Kaveri Raina was born and brought up in New Delhi, India. She has worked at the Arctic Studies Center as a photographer, with the Natural Museum of Natural History, Smithsonian Institution, in Washington, DC. She has had several residencies including Vermont Studio Center, Arpana Caur Studios in Delhi, and most recently Ox-Bow Residency. In 2014 she travelled to Dresden, Germany on an Artist Residency fellowship exchange through the Greater Columbus Arts Council. Currently Raina is a BOLT resident at the Chicago Artists Coalition. She is being represented by Hammond Harkins Gallery in Columbus, Ohio.

Udit Toshniwal is an artist Born and raised in Mumbai, India. He graduated from the School of the Art Institute of Chicago and began working in his family’s Textile business. His Professional career compliments his artistic practice, which he pursues at his studio in Bombay. The study of cultural commodities and the value they hold in a global &/ or local context is a major theme in his work. He explores these concepts both aesthetically and meaningfully through his material choices.


Udita Upadhyaya is an interdisciplinary artist and educator. She is also a researcher of human behavior and consumption. In her studio practice, Upadhyaya uses her body as a primary material. She works with the principles of Vipassana meditation to uncover the trajectories of desire, craving, trauma, shame and their many intersections. Her artistic explorations seek to illuminate those that are relegated to the background by examining subtle coercions that result in conformity and loss of identity. This conflict zone between public and private is the arena for her work: here, she navigates the fertile ground between complicity and rebellion. Upadhyaya currently lives and works out of Chicago and Mumbai.


Falak Vasa is an interdisciplinary artist from Kolkata, India, currently residing in Chicago and studying at the School of the Art Institute of Chicago (BFA 2018). His work intertwines performance, video, installation, photography and technology to investigate his relationship with ecology through the lenses of spirituality, science, mythology, philosophy and personal narrative.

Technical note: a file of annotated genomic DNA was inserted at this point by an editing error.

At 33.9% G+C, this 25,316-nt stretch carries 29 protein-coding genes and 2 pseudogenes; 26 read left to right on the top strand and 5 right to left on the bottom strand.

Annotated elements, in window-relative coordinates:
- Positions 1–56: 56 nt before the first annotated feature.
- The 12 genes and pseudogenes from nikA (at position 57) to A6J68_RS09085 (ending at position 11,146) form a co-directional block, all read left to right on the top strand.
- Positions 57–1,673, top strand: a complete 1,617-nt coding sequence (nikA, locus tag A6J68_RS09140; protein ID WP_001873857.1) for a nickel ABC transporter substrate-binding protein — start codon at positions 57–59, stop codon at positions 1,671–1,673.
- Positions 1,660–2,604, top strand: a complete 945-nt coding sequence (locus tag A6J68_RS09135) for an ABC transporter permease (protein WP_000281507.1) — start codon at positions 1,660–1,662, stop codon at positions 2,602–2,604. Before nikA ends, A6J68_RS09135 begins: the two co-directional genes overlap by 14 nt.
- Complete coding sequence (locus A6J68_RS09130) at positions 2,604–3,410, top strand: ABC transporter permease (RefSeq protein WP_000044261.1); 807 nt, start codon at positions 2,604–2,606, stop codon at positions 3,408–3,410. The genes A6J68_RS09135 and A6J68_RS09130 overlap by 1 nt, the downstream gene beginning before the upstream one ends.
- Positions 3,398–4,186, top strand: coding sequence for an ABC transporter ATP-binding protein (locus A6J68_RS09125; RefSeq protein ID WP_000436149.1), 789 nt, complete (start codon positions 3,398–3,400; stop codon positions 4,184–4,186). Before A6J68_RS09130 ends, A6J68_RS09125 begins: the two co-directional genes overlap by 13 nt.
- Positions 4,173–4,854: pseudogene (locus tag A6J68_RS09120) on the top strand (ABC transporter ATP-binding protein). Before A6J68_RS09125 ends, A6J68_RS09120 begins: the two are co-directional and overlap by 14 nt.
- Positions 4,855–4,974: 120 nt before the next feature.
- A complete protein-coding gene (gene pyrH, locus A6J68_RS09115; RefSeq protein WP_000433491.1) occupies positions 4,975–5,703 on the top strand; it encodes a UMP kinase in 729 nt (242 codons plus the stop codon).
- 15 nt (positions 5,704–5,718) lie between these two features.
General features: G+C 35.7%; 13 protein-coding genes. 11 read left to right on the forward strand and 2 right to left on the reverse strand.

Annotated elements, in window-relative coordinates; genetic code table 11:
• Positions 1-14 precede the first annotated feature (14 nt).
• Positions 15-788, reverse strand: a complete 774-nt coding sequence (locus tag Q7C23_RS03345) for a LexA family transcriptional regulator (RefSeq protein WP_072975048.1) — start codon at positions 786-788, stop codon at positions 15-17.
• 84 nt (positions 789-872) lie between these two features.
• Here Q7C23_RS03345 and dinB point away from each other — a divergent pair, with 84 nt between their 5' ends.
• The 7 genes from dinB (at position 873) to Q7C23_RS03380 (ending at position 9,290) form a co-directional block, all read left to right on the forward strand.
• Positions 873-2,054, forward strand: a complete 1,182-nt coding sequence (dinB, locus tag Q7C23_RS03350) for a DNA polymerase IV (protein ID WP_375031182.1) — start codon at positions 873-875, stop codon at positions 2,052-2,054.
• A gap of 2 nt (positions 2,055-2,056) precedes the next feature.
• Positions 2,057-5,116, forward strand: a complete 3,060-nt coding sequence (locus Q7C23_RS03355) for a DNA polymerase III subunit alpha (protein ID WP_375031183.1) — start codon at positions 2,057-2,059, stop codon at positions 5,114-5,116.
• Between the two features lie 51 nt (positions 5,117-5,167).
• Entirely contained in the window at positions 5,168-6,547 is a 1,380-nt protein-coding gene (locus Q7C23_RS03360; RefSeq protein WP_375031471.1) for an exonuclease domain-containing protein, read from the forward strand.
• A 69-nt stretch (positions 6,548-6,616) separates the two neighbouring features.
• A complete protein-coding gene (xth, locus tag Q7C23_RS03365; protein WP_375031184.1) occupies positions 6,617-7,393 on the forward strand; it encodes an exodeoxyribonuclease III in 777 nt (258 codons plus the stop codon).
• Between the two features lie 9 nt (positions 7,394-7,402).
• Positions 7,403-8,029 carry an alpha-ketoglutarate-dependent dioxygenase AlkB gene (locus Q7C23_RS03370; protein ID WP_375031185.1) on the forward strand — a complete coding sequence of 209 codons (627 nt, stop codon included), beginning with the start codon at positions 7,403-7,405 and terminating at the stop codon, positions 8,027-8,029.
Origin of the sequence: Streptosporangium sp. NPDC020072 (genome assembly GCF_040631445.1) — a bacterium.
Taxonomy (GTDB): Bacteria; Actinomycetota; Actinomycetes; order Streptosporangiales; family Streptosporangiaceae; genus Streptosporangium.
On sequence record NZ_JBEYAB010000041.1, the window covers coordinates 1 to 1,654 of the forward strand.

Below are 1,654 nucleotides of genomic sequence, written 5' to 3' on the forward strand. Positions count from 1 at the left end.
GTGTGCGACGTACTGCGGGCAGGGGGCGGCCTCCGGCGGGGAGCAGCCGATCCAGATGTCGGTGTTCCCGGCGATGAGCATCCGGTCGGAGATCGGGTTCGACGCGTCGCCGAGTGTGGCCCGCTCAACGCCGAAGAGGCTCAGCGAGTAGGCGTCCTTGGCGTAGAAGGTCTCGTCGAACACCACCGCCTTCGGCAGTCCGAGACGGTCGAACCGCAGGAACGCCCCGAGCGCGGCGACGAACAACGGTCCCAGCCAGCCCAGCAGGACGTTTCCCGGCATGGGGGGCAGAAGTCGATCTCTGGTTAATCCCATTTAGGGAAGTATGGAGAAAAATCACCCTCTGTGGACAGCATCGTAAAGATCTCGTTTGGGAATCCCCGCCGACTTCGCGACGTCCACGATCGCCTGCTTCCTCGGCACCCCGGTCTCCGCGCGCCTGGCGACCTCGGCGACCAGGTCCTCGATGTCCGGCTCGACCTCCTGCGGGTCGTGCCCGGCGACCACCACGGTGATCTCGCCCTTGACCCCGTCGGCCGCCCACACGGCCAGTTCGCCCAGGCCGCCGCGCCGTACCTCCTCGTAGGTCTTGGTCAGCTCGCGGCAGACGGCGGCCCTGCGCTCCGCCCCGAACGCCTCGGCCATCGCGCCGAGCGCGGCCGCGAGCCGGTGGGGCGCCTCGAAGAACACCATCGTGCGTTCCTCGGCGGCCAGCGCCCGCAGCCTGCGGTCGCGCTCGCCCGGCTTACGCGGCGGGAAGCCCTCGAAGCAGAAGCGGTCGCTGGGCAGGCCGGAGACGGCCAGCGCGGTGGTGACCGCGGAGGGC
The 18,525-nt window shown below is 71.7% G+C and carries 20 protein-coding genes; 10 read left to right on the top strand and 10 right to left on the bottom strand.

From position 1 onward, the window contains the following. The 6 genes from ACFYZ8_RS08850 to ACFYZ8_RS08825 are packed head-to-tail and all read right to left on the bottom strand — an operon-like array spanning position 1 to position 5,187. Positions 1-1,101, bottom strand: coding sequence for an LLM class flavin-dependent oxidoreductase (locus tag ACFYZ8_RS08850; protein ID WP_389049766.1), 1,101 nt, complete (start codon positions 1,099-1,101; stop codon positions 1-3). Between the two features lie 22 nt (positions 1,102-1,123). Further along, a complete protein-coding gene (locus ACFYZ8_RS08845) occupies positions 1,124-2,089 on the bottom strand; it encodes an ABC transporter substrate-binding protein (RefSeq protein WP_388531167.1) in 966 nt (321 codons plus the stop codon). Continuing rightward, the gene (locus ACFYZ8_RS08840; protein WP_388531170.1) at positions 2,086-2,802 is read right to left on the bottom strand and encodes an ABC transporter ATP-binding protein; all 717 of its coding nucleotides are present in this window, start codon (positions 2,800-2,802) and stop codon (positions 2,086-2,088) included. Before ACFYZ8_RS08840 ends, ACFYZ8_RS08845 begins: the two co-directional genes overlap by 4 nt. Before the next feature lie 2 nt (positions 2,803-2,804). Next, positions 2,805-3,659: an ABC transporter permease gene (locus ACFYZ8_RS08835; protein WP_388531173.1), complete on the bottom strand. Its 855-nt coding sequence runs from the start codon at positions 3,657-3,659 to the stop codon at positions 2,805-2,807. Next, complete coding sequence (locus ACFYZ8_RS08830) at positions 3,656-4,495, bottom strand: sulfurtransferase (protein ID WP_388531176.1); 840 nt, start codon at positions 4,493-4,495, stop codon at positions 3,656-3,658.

kShama is an ongoing meditative, performative, live art collaboration between artists Udita Upadhyaya and Falak Vasa. The work stems from a desire to better understand our unique places in the world. Both artists are curious about relationships, they start conversations with the human other and the non human others.

The artists meet and perform every week, finding new access points into this dialogue. In their performances, the artists investigate and are often stuck inside the cycles of human emotion, the fragility of relationships, and the futility of seeking forgiveness for intentional and accidental actions.

This work is a micro-record of their studies into kShama. kShama is the Sanskrit/Prakrit word for forgiveness, pardon, patience, forbearance. The anchor of the work lies in Jain festival of forgiveness and echoes the idea of Michhami Dukkadam.


Curated by Megha Ralapati
Sept. 18 – 24
Fulton Street Collective, 1821 W. Hubbard Street, 3rd Floor
Opening Reception: Sept. 18 from 3 to 5 p.m.
Conversation and Closing Cocktail Reception: Sept. 24 from 4 to 7 p.m.
Open: Sept.19-23 from 11 a.m. to 2 p.m. and by appointment


To arrange a viewing of Xenophilia or learn more about the artists, email Tanya Gill, Eye on India’s Visual Art Director at: tanya@tanyagill.com


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Eye on India is a young and dynamic organization whose role is to serve as a facilitator and integrator. Promoting appreciation for diverse programming in the cultural landscape of Chicago, the festival’s uniqueness lies in its ability to create and inspire collaboration among various cultural, community and business organizations across Chicago and other cities in the US and India.